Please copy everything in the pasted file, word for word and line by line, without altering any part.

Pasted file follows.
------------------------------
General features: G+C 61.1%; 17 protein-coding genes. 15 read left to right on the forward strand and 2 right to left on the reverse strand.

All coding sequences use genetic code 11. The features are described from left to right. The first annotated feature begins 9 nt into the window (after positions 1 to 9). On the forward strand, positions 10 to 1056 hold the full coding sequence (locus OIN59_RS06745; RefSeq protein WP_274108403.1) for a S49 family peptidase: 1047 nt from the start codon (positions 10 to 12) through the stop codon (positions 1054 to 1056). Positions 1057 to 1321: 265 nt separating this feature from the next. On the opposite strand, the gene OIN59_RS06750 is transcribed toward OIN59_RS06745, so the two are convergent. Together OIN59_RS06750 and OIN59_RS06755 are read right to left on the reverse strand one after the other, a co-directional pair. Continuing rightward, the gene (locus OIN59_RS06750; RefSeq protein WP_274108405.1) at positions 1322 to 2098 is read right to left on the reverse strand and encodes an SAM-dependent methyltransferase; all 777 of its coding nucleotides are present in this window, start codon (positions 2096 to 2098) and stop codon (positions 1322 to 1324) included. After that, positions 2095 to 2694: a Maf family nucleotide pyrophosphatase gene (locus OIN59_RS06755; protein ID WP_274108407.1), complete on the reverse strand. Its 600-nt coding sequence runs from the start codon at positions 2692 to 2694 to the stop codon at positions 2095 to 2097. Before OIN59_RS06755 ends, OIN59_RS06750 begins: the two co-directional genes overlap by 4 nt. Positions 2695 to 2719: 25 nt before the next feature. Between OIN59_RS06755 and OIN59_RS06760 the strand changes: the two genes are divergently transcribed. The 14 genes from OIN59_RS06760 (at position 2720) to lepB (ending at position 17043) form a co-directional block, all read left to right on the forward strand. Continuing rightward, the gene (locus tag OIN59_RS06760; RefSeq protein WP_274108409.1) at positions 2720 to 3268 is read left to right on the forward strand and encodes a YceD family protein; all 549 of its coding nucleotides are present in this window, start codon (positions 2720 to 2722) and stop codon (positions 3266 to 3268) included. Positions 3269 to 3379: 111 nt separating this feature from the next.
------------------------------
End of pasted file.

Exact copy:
General features: G+C 61.1%; 17 protein-coding genes. 15 read left to right on the forward strand and 2 right to left on the reverse strand.

All coding sequences use genetic code 11. The features are described from left to right. The first annotated feature begins 9 nt into the window (after positions 1 to 9). On the forward strand, positions 10 to 1056 hold the full coding sequence (locus OIN59_RS06745; RefSeq protein WP_274108403.1) for a S49 family peptidase: 1047 nt from the start codon (positions 10 to 12) through the stop codon (positions 1054 to 1056). Positions 1057 to 1321: 265 nt separating this feature from the next. On the opposite strand, the gene OIN59_RS06750 is transcribed toward OIN59_RS06745, so the two are convergent. Together OIN59_RS06750 and OIN59_RS06755 are read right to left on the reverse strand one after the other, a co-directional pair. Continuing rightward, the gene (locus OIN59_RS06750; RefSeq protein WP_274108405.1) at positions 1322 to 2098 is read right to left on the reverse strand and encodes an SAM-dependent methyltransferase; all 777 of its coding nucleotides are present in this window, start codon (positions 2096 to 2098) and stop codon (positions 1322 to 1324) included. After that, positions 2095 to 2694: a Maf family nucleotide pyrophosphatase gene (locus OIN59_RS06755; protein ID WP_274108407.1), complete on the reverse strand. Its 600-nt coding sequence runs from the start codon at positions 2692 to 2694 to the stop codon at positions 2095 to 2097. Before OIN59_RS06755 ends, OIN59_RS06750 begins: the two co-directional genes overlap by 4 nt. Positions 2695 to 2719: 25 nt before the next feature. Between OIN59_RS06755 and OIN59_RS06760 the strand changes: the two genes are divergently transcribed. The 14 genes from OIN59_RS06760 (at position 2720) to lepB (ending at position 17043) form a co-directional block, all read left to right on the forward strand. Continuing rightward, the gene (locus tag OIN59_RS06760; RefSeq protein WP_274108409.1) at positions 2720 to 3268 is read left to right on the forward strand and encodes a YceD family protein; all 549 of its coding nucleotides are present in this window, start codon (positions 2720 to 2722) and stop codon (positions 3266 to 3268) included. Positions 3269 to 3379: 111 nt separating this feature from the next.